Extreme hardglass CD

Hi, have you seen the advertisement for an extreme hardglass CD? You can be the owner of it for just $1,000. No kidding! I wonder why spending that much money into a "flawed" carrier (the "perfect sound forever" red book silver disc we all know) for perhaps 5% overall improvement in sound, while you can get a 30% improvement by doing the recording or remastering job in the right way (which is certainly not the case in many CD releases)? But I assume there will be people who will buy the disc (there are many rich audiophiles around you know). At least they will hear the famous Herbert von Karajan DGG recording of the Beethoven Ninth Symphony in glorious sound!
Btw, has any of you heard an extreme hardglass CD? If you have, please give us your impressions of the sound.

What is the advertised purpose of it? If it's jitter reduction then there are other ways of handling that - like jitter suppressing upsampling DACs or players. I suspect that the reason might be longevity. It is probably not very important since any redbook CD can be copied (or reordered) and preserved in digital domain.

Chris - the sad part is that if they still exist they have sales.
$1,000 is actually quite a bargain as these sell for 200,000Y in Japan which is about $2,000. 8^)
IMHO: That amount could be put to much better use but hey, what others do with their money is none of my business.
Still I have to admit, I'd like to hear one just out of curiosity.
There is an almost exponential increase in the numbers of very rich people, especially in South-East Asia. Some of them are audiophiles like us and I think these are the people who define the niche market for items like the extreme hardglass CD's. I'm afraid these CD's are not for us mere mortals...

Chris - It sounds also that there is exponential increase in number of stupid people.

Everything is a matter of perspective, I guess. I read review of hotel in Italy on travel forum describing certain hotel as a very inexpensive one. I found out, when booking, that it was over $2k a night.
Are we the only audiophiles who are discussing this revolutionary red book CD spin off and music carrier? What is indeed the purpose of the manufacturer of producing such super-CD's? For the sales? Is it profitable business?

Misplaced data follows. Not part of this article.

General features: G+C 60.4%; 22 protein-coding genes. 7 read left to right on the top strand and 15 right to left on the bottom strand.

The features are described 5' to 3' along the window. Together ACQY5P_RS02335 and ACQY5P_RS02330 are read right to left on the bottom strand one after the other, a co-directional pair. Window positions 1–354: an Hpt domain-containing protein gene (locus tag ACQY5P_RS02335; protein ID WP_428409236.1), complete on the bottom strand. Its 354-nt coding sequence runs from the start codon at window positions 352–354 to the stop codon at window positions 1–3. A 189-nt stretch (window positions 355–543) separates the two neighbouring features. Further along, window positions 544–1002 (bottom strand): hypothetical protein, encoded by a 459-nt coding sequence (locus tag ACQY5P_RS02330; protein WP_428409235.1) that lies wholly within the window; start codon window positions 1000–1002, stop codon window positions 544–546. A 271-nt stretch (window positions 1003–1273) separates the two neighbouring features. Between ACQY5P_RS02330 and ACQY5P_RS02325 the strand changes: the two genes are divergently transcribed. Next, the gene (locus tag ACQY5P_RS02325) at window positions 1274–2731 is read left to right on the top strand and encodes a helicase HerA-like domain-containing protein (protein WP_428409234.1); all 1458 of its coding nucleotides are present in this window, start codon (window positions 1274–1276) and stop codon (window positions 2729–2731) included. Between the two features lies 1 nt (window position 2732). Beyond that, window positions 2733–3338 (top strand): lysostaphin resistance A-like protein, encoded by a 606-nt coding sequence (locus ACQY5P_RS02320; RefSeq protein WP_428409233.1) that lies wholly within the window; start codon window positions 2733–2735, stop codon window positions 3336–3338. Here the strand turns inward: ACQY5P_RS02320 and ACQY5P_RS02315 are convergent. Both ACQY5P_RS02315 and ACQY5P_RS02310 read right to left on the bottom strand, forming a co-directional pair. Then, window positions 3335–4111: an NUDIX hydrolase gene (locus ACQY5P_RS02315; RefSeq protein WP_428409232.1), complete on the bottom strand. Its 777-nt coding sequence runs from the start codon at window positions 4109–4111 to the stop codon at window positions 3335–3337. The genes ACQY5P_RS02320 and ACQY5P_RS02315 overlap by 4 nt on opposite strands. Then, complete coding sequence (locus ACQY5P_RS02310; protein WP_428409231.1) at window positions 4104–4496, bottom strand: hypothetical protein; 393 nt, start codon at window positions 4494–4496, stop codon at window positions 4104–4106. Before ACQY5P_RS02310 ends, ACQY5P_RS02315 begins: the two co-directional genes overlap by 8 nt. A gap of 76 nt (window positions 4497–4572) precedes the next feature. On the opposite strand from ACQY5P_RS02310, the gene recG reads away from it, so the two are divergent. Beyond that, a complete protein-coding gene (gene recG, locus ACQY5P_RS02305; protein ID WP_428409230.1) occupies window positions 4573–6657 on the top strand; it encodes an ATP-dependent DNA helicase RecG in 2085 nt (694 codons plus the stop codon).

Now those questions I cannot answer. I would suppose there would be few that can.
OK, so after looking at the ad, I wonder. Is this basically a very expensive re-issue like MFSL ultradisks? Where do they get the music files they dub to the CD? Do they have a license from the artist and company that put out the original. Who would pay $1K for a CD and SACD "demo disk"? Are they outta their &!@#$-in' minds? Are we?
Rja - couple of years ago there was, in yearly edition of Stereophile "Recommended Components", an amp that retailed for $400,000. People who can afford it probably feel, that to keep things in proportion they need $1k CD. It's crazy.
Swampwalker, I have found one review of the Karajan Beethoven recording on an extreme hardglass CD. The reviewer thought it was worth the money.

I wouldn't mind hearing this CD although I would never consider purchasing one. As far as why it exists, I have no idea other than because it CAN exist. Of course, that's not always a good enough reason.

I have this image in my mind of the scene from Frankenstein where the good doctor declares: "It's alive! It's alive!". But of course in my scene he's listening to this CD. "8^)

Maybe it sounds like a $35,000 CDP when played in a $99 CDP. In that case it could be a good deal if you have extremely limited musical tastes.
I see John Coltrane/Ballads is scheduled for release 6/24/09 @ 200,000Y. You do get a bonus standard CD for comparison though. 8^)
Rya, I did a search but couldn't find the review I mentioned earlier. Do you know someone who has heard one of those CD's?